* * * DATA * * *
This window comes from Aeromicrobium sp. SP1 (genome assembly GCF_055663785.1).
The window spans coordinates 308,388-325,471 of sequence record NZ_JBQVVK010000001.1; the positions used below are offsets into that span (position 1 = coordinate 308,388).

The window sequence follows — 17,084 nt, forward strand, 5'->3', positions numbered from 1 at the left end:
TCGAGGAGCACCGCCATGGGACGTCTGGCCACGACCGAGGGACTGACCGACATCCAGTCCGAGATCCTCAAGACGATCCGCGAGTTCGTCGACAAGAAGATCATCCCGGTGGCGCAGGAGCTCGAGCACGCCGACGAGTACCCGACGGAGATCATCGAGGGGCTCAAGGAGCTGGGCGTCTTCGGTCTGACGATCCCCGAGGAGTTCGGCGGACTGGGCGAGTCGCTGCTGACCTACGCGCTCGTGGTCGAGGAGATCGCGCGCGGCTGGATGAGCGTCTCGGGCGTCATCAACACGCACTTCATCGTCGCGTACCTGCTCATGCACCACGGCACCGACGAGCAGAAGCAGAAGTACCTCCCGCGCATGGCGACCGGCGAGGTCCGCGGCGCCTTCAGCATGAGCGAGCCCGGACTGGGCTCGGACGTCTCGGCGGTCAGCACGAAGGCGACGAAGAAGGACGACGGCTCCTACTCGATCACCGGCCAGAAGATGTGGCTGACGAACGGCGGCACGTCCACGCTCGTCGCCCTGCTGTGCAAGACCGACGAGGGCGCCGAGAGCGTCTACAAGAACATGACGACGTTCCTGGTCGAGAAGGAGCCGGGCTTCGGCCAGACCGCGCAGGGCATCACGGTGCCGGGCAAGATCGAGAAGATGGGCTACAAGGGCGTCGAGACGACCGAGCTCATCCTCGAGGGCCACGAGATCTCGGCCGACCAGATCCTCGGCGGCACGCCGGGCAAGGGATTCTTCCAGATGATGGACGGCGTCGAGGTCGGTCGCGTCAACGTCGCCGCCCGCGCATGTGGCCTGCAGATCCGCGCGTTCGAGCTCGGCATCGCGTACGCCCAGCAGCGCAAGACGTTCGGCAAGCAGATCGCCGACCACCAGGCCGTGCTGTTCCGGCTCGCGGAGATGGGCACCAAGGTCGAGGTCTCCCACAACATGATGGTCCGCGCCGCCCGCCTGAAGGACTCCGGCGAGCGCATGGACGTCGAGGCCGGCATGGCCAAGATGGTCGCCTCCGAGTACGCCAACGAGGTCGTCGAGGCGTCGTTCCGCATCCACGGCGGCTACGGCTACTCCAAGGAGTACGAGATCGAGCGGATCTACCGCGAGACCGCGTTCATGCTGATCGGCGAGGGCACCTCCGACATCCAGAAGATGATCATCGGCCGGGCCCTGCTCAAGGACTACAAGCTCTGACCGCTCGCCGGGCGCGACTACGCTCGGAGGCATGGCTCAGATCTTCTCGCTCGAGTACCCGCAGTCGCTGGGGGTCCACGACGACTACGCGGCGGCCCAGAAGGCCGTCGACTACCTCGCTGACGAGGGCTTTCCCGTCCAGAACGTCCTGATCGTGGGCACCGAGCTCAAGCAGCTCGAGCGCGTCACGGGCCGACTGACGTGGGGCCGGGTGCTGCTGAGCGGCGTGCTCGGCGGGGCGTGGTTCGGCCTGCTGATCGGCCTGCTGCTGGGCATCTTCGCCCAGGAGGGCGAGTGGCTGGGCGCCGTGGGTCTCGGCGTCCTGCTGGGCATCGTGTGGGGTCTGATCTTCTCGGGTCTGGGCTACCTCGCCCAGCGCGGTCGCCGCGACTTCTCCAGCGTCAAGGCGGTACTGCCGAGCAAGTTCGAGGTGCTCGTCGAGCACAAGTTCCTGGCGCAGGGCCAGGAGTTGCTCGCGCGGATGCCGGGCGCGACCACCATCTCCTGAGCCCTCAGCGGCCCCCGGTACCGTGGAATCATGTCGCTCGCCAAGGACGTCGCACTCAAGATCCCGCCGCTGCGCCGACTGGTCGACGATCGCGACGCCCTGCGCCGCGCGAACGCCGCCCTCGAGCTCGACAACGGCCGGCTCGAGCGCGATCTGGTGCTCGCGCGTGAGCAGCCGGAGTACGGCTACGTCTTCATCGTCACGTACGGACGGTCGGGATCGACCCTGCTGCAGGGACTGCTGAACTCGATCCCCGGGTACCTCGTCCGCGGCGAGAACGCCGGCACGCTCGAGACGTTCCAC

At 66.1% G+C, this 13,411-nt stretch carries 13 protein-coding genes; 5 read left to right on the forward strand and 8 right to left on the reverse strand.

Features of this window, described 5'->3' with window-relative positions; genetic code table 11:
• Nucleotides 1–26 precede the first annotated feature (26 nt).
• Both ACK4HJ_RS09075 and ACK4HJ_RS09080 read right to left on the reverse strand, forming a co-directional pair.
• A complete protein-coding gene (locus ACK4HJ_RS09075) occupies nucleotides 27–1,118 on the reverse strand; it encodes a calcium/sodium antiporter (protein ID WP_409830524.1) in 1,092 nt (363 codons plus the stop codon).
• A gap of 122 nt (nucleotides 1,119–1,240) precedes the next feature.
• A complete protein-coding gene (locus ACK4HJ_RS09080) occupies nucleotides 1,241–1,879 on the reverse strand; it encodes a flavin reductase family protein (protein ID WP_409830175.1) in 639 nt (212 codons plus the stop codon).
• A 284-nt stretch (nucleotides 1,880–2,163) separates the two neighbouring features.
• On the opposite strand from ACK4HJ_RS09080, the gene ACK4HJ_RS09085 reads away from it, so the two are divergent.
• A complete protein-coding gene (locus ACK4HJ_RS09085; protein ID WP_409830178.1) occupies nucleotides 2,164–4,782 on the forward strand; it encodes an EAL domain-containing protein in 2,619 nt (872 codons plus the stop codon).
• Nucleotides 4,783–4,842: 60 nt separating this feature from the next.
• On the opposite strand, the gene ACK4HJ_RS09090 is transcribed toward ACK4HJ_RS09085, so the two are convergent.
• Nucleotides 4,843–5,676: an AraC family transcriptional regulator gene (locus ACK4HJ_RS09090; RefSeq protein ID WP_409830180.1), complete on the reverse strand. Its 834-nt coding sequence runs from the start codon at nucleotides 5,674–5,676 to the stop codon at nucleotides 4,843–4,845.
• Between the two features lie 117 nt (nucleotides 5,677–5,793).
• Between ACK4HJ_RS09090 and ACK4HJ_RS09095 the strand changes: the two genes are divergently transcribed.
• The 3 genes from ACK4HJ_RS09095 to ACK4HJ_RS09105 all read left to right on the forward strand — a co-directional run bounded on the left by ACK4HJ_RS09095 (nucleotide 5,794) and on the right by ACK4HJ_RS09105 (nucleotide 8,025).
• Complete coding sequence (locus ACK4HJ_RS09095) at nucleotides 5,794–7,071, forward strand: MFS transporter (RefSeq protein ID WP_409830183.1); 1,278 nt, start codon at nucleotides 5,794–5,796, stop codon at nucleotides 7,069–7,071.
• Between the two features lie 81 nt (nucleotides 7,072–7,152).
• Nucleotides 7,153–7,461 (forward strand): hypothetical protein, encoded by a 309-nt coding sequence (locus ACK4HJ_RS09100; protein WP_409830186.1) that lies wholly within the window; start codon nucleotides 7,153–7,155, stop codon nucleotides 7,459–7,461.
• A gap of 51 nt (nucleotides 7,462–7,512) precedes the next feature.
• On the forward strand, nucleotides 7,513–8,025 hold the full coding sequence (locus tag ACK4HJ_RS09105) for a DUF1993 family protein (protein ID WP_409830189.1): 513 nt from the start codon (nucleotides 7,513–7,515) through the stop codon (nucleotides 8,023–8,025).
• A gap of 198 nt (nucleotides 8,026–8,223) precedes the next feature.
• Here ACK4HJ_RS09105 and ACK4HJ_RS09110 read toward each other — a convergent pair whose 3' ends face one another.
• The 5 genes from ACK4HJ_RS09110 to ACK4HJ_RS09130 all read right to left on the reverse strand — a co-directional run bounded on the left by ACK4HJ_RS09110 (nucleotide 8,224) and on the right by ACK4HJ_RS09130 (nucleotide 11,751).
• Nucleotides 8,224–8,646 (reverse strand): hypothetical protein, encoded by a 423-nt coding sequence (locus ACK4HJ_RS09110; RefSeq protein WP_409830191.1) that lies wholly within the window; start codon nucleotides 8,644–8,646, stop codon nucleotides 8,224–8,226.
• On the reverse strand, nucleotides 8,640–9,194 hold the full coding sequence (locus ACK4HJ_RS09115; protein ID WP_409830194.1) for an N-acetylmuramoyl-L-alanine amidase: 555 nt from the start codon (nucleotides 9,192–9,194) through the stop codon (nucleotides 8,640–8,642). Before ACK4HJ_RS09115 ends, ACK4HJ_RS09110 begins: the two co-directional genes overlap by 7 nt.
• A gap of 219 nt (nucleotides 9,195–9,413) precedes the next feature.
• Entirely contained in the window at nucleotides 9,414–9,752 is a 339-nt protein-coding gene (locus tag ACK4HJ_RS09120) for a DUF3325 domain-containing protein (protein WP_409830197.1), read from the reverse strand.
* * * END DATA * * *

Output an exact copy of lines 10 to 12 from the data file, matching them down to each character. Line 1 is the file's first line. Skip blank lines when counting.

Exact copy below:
• A gap of 122 nt (nucleotides 1,119–1,240) precedes the next feature.
• A complete protein-coding gene (locus ACK4HJ_RS09080) occupies nucleotides 1,241–1,879 on the reverse strand; it encodes a flavin reductase family protein (protein ID WP_409830175.1) in 639 nt (212 codons plus the stop codon).
• A 284-nt stretch (nucleotides 1,880–2,163) separates the two neighbouring features.